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The Paradox of Democracy in Popular Music Education: Intersectionalizing “Youth” Through Curriculum Analysis

Part of the Landscapes: the Arts, Aesthetics, and Education book series (LAAE,volume 29)

Abstract

In this chapter, we unpack the complex politics of popular music education (PME) in schools through an examination of the ways in which youth and youth culture are represented in the Finnish National Core Curricula (2004 and 2014). Interrogating commonly held conceptualizations of diversity in music education, we identify a paradox in school-based PME which, on the one hand, aims toward democratic classroom practice yet, on the other, neglects diversity by approaching youth as a homogenous group. Challenging common analytical points of departure in PME research, we argue that scholars and educators need to recognize the multiple and intersecting identities of students if PME is to afford them equal opportunities for participation. Overall, we suggest that through the analytical lens of intersectionality, PME may be better positioned to take into account students’ own experiences of inequalities, providing new perspectives on diversity at the policy level. Thus, intersectionality could provide a useful analytical frame in the process of furthering further democratic practice in the classroom.

Keywords

  • Popular music
  • Music education
  • Intersectionality
  • Democracy
  • Diversity
  • Curriculum

1 Introduction

In this chapter, we will address the need for change both in classroom practice as well as in policy texts, such as music curricula, in diversifying societies to better enhance democracy and tackle increasing inequalities. More specifically we will examine the ways in which students and students’ culture are represented in the Finnish National Core Curricula (Finnish National Board of Education 2004, 2014), particularly in relation to the teaching and learning of popular music in increasingly culturally diverse Finnish schools.Footnote 1 Heterogeneous societies – now defined as “super-diverse” (Vertovec 2007)Footnote 2 – are facing a rise in xenophobic and nationalist expressions, requiring a new politics of diversity in order to enact solidarity. At the core of this global democracy project are young people, acting as the “architects for the future” (Mansouri 2017, p. 3).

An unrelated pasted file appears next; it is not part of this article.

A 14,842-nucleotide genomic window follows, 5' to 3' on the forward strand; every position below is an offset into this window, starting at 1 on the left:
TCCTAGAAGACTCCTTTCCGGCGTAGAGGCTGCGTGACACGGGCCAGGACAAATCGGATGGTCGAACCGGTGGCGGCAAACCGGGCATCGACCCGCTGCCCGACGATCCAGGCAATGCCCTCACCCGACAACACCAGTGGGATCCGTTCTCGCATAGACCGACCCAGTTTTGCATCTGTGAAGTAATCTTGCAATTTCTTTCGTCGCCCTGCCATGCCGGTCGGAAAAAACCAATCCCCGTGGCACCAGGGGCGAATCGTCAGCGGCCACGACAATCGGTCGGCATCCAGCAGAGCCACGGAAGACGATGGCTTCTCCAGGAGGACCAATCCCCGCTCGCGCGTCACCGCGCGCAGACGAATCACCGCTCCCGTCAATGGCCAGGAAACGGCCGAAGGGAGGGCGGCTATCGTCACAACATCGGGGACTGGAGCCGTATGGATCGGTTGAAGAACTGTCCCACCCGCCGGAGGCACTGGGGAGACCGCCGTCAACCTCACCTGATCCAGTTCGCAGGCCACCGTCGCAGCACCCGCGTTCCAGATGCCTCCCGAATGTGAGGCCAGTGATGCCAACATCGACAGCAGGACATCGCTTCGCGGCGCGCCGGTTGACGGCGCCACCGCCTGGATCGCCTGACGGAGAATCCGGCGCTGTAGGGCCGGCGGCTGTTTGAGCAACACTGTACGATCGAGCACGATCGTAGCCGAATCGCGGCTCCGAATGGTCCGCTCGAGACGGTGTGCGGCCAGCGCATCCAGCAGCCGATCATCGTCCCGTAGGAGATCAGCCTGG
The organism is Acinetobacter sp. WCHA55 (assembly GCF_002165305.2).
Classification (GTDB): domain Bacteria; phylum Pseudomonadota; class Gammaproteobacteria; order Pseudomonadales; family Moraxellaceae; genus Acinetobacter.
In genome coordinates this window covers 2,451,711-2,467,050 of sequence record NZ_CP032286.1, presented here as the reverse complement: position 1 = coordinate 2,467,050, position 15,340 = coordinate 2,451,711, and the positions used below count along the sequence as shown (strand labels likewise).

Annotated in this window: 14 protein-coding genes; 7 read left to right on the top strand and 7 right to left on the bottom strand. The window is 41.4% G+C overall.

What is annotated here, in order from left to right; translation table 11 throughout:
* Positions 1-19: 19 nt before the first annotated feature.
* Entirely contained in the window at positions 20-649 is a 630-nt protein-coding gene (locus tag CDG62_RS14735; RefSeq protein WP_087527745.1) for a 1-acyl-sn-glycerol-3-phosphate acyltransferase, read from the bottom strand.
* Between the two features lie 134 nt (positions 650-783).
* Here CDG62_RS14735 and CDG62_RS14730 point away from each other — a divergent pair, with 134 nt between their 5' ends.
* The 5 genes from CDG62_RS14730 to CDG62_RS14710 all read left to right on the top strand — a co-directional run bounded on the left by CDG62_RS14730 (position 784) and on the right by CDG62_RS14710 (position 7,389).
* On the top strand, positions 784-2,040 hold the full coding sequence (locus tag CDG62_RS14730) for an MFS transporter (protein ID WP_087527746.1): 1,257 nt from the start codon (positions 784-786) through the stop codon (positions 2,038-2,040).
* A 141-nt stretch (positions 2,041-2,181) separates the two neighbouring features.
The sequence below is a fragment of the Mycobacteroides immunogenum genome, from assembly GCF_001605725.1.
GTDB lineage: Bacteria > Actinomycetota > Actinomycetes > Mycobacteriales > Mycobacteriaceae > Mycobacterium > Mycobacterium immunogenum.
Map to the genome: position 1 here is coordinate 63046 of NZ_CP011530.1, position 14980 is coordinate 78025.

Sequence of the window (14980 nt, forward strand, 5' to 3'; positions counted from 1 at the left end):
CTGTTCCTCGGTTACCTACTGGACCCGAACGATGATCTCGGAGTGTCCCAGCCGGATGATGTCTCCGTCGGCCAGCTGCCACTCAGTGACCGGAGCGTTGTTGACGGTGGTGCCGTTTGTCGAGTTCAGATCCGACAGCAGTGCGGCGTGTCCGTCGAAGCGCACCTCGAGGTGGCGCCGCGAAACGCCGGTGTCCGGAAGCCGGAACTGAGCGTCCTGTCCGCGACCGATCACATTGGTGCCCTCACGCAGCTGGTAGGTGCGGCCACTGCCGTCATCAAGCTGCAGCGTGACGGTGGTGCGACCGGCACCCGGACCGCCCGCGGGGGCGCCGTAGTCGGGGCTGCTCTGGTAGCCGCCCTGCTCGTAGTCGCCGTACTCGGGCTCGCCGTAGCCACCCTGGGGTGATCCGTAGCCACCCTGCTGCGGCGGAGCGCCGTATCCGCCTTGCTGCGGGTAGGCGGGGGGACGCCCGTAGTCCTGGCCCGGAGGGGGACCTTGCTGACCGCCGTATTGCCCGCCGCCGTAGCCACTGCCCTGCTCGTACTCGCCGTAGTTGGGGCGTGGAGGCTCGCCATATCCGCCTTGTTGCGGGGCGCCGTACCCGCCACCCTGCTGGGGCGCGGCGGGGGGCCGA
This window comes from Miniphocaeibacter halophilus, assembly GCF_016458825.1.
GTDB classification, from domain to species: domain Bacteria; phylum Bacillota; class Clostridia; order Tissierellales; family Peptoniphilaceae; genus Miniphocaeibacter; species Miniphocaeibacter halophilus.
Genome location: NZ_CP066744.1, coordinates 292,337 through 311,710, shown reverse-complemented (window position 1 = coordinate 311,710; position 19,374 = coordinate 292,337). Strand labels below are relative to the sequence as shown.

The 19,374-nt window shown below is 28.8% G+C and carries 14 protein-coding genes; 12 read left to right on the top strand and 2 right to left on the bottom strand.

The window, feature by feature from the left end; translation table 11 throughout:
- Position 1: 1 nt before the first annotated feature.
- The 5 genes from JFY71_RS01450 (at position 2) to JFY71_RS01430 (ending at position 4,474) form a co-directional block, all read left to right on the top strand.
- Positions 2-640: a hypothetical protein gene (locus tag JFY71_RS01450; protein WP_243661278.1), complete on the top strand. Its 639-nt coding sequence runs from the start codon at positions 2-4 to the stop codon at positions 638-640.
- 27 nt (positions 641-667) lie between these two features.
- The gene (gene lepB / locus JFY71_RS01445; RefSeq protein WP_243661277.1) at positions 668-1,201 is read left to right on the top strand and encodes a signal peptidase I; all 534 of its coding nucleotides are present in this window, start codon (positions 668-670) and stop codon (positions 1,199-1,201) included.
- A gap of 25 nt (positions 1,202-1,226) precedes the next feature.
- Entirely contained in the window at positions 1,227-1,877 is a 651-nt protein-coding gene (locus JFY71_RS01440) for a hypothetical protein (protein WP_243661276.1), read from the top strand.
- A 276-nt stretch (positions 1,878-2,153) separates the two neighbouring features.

For decades, popular music education (hereafter PME) has been treated as the democratizer of music education not just in Finland but globally. It has been argued that popular music making and garage bands “can serve as a model for nonhierarchical music education,” thus increasing classroom democracy (Allsup 2011, p. 31), and that PME offers “the new channel of general musical learning” (Wright 2017, p. 10), pushing forward a broader democratic revolution in education. Underlying is the assumption that popular music best represents students’ musical interests (e.g., Bennett 2000; Väkevä 2006) and that democratic practice in itself positions the student at the center of the learning process (e.g., Allsup 2011; Väkevä and Westerlund 2007; Väkevä 2006; Westerlund 2006). Consequently, popular music forms a well-established and somewhat hegemonic mode of musical expression within school music education in the Nordic countries (e.g., Dyndahl et al. 2017; Georgii-Hemming and Westvall 2010; Kallio and Väkevä 2017; Smith 2015). This is the case also in Finland, where popular music was first introduced in the school music curriculum in the 1960s (Väkevä 2006; Westerlund 2006).